Robert Repino’s “Mort(e)” is a post apocalyptic war novel starring a cast of uplifted cats, dogs, pigs, and of course, giant ants, who, led by their omniscient queen, start an interspecies war to eradicate the human scourge from the planet.
That sounds totally ridiculous, like George Orwell’s “Animal Farm” crossed with a 1950’s mutated insect movie. In Repino’s capable hands, though, “Mort(e)” is entertaining and intelligent science fiction that can be read as an adventure fantasy, but goes much deeper than that.
Mort(e) is a housecat transformed into a sentient animal with self-awareness, speech, intelligence and hands. What he doesn’t know, but comes to realize, is that this transformation is part of a centuries-old plan by the ant queen Hymenoptera to uplift animals into sentience to help the ants exterminate the human species. While the humans scatter across the planet under the ants’ onslaught, Mort(e) joins a division called the Red Sphinx and builds a reputation as a fearsome fighter under the command of the dangerous bobcat, Culdesac.
The Red Sphinx spends their time fighting the human menace while also investigating EMSAH, a human biological menace that causes animals to go crazy. Mort(e) follows Red Sphinx’s mission, but his real motive is to find his pre-transformation friend, a dog named Sheba.
His dedication to Sheba is the heart of the novel. Once a small band of remaining humans contact Mort(e) with word of a prophecy, a vision for a lasting peace, the truth about EMSAH, and news of Sheba, Mort(e) has to make some difficult choices.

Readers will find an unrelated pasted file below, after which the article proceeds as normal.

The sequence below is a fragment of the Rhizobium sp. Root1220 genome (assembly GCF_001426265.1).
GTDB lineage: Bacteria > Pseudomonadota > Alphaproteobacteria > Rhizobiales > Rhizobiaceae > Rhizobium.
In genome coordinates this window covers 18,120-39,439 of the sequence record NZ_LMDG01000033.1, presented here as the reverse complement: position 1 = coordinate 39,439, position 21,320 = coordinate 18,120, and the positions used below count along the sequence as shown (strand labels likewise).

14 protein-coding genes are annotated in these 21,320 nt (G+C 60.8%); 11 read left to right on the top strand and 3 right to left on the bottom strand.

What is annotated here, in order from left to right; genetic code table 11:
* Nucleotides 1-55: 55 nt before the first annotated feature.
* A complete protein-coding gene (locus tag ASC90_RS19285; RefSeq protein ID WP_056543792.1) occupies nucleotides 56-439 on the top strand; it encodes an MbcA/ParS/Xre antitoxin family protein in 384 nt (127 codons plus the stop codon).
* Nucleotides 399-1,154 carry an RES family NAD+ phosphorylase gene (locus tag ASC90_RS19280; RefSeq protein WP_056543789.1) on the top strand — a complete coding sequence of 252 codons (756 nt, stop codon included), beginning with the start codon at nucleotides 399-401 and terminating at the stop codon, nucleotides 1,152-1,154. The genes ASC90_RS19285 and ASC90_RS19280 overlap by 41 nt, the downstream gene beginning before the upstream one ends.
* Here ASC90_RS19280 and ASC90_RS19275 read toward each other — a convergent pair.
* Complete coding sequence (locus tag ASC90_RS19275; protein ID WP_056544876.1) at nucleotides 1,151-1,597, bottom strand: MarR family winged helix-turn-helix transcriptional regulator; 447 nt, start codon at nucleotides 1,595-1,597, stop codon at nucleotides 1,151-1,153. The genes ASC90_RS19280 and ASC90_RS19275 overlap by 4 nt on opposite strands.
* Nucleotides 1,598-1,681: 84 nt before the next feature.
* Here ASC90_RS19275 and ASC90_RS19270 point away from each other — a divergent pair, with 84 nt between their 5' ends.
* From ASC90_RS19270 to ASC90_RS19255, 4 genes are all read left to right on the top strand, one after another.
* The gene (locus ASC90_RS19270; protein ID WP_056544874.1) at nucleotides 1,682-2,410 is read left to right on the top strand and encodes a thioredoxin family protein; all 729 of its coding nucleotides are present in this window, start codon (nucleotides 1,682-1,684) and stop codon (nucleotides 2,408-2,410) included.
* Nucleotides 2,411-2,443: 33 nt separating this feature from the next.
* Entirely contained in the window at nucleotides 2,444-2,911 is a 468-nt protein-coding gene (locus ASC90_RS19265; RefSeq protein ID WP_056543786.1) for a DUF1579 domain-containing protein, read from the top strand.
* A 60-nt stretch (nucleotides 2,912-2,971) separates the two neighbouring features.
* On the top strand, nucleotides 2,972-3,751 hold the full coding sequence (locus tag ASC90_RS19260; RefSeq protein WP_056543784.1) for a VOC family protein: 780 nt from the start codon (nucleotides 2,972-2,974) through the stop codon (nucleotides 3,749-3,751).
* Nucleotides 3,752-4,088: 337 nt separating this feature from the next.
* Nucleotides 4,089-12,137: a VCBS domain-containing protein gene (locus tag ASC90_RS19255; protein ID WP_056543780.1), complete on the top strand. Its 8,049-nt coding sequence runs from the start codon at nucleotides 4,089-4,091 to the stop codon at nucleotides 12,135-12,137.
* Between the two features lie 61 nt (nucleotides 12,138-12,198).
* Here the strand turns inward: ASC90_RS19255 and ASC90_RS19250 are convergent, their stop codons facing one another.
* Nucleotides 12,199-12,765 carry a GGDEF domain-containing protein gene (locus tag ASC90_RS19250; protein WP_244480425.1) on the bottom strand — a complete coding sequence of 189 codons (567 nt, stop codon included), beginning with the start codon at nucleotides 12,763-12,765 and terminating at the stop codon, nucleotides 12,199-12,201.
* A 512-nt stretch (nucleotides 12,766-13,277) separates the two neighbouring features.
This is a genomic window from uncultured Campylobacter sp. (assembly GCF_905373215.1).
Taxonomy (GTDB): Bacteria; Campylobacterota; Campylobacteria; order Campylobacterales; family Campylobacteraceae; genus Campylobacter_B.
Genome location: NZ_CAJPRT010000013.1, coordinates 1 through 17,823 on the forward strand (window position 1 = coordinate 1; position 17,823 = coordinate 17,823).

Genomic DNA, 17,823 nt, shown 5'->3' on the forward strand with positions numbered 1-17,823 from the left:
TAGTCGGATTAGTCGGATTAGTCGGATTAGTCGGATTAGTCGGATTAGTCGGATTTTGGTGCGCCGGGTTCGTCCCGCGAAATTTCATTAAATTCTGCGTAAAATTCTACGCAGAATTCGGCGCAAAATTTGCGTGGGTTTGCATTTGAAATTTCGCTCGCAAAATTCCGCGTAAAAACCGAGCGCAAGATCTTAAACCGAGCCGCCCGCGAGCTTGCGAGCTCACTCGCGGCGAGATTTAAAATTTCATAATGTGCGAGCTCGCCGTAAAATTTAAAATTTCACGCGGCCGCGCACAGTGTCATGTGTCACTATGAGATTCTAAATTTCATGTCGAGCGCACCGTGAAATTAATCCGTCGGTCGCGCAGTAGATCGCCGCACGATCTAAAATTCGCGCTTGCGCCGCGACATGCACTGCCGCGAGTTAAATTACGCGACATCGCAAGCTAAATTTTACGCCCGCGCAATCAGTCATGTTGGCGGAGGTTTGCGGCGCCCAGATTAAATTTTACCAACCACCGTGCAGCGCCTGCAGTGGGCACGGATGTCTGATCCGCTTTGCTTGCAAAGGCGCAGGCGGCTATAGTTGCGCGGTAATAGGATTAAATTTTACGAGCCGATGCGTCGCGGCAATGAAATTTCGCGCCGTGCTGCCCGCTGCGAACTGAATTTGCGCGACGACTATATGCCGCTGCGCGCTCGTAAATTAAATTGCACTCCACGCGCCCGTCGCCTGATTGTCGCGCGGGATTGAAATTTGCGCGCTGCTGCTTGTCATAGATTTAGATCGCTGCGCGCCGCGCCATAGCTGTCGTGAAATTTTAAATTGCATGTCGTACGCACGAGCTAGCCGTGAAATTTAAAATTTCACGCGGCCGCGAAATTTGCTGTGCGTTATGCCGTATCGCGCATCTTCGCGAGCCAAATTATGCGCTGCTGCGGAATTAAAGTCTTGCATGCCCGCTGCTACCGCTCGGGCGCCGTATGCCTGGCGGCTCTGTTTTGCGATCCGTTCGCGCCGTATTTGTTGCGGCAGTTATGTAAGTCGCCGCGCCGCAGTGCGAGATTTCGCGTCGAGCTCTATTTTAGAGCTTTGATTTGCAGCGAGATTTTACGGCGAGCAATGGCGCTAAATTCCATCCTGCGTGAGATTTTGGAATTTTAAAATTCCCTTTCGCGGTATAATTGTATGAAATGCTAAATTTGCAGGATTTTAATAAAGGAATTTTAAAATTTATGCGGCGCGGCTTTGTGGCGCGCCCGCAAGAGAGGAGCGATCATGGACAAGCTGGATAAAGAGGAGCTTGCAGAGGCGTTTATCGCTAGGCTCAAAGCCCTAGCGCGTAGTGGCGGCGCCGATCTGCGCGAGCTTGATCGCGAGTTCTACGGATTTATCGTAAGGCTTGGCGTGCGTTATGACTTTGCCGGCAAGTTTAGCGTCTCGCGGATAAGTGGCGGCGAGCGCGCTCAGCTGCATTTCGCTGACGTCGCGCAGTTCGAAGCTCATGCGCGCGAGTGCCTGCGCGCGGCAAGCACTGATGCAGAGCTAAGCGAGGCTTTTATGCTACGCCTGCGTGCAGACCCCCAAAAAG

A novel about warlike giant ants is pretty clear case of good versus evil, but Reino resists that. He bravely explores the grievances of the queen ant, and imagines what her alien personality would encumber. It turns out she’s been nursing a grudge for a long time, and the grudge has a cost.
“She had been on the warpath for so many centuries now, absorbing and spitting out the hatred of thousands of generations of her people, that she sometimes wondered if she would have the opportunity to appreciate the beauty and purity she would one day bestow upon the earth.”
“Mort(e)” is a terrific adventure and war fantasy set in a future where the planet has risen to overthrow the humans. Repino provides plenty of chases, battles, and descriptions of a desolated human landscape. Along the way, though, the animals have to wonder whether they are becoming the very thing they have sought to overthrow.